Vatican Publishing House

Encyclopedia from Wikipedia, the free encyclopedia

Vatican Publishing House
Libreria Editrice Vaticana
Officina libraria editoria Vaticana
Founded1926; 95 years ago (1926)
Country of originItaly
Headquarters locationVatican City
Publication typesBooks, papal bulls, encyclicals
Official websiteOfficial website
Emblem of the Papacy SE.svg
Part of a series on the
Roman Curia
Coat of arms Holy See.svg
046CupolaSPietro.jpg Catholicism portal

The Vatican Publishing House (Italian: Libreria Editrice Vaticana; Latin: Officina libraria editoria Vaticana; LEV) is a publisher established by the Holy See in 1926. It is responsible for publishing official documents of the Roman Catholic Church, including Papal bulls and encyclicals.[1] On 27 June 2015, Pope Francis decreed that the Vatican Publishing House would eventually be incorporated into a newly established Secretariat for Communications in the Roman Curia.[2]


In 1926, the library was separated from the printing and transformed into autonomous body that was entrusted with the sale of books that were being made to print by the Holy See.

The Apostolic constitution Pastor bonus of Pope John Paul II (28 June 1988) classified the LEV as an institution affiliated with the Holy See.[3]


It has its own constitution and its own rules. The statutes of LEV 'Article 2 states: "The Libreria Editrice Vaticana has the fundamental aim of publishing the documents of the Supreme Pontiff and the Holy See."

The company owns the copyright to all the writings of the Pope, but did not start enforcing the copyright until the accession of Pope Benedict XVI.[4] The policy was announced on 31 May 2005.[5] La Stampa was the first to pay royalties to the Vatican publisher, and the Union of Catholic Booksellers and Publishers protested the Vatican policy, which applied to texts no older than fifty years.[6] The LEV's policy has been summarized as:[7]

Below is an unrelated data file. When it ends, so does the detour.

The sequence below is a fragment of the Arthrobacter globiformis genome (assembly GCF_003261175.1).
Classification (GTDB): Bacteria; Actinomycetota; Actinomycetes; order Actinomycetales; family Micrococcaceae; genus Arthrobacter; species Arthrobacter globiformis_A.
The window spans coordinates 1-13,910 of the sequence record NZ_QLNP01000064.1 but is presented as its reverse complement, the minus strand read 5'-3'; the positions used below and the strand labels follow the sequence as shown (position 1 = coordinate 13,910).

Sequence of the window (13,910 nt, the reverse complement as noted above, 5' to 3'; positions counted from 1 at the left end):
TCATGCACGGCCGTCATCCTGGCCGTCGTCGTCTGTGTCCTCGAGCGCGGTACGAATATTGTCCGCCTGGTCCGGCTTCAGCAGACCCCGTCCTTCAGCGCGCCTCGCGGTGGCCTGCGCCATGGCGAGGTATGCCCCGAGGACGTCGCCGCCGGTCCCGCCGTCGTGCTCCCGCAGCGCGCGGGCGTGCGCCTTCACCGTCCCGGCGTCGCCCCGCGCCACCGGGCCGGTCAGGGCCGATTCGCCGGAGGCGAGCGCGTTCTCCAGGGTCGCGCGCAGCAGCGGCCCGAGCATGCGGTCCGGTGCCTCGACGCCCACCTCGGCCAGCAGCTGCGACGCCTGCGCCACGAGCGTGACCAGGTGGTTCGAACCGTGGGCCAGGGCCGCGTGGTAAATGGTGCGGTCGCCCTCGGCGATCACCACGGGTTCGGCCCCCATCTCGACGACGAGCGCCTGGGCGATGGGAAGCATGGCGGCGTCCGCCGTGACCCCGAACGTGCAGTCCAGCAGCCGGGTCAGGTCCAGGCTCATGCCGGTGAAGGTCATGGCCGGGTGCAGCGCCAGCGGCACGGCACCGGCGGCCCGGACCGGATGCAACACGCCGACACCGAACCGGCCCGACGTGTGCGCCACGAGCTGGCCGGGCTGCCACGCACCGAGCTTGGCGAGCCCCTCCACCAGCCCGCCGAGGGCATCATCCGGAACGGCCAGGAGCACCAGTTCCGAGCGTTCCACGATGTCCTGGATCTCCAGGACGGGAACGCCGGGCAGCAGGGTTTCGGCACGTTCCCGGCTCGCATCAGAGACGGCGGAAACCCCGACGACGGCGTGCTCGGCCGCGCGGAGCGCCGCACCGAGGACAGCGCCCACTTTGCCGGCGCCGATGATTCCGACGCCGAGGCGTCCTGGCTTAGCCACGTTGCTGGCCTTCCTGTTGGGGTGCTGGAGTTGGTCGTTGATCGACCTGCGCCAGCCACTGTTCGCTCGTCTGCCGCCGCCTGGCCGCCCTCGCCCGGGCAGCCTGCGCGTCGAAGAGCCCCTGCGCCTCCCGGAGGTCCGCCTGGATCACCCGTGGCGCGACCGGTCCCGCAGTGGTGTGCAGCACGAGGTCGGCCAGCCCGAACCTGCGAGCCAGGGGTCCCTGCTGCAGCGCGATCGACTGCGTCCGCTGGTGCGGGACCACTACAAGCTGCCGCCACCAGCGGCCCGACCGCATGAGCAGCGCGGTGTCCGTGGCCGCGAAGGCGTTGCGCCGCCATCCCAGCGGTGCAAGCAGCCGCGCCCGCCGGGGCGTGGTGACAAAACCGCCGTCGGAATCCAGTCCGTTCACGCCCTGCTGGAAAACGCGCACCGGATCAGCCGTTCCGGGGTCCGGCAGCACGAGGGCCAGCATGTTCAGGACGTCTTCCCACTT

[N]ews organizations can quote from the pope's speeches, encyclicals and other writings without charge. They can also publish full texts free provided they cite Vatican copyright ... but if a text is published separately ... payment is due.

See also


  1. ^ "Anniversaries and Exhibitions". The Catholic Historical Review. The Catholic University of America Press. 92 (2): 470–481. April 2007. doi:10.1353/cat.2007.0153. ISSN 1534-0708. Archived from the original on 8 June 2011. Retrieved 1 May 2008 – via Project MUSE, The Johns Hopkins University Press.
  2. ^ Francesco P.P. (27 June 2015). "Lettera Apostolica in forma di 'Motu proprio' del Sommo Pontefice Francesco per l'Istituzione della Segreteria per la Comunicazione". Sala Stampa della Santa Sede. Archived from the original on 1 July 2015. Retrieved 16 September 2019.
  3. ^ Ioannes Paulus PP. II. "Article 191. Cetera Curiæ Romanæ Institututa". Libreria Editrice Vaticana. Retrieved 16 September 2019.
  4. ^ Owen, Richard (23 January 2006). "Vatican 'cashes in' by putting price on the Pope's copyright". The Times. London. Retrieved 1 May 2008.
  5. ^ "Copyrights" (Press release). Vatican Publishing House. 31 May 2005. Retrieved 6 January 2017.
  6. ^ McMahon, Barbara (22 January 2006). "Vatican invokes papal copyright". The Guardian. London. Retrieved 6 January 2017.
  7. ^ D'Emilio, Frances (25 February 2006). "Vatican's demand for copyright fees engenders debate among publishers". Houston Chronicle. Associated Press. Retrieved 5 January 2017.

External links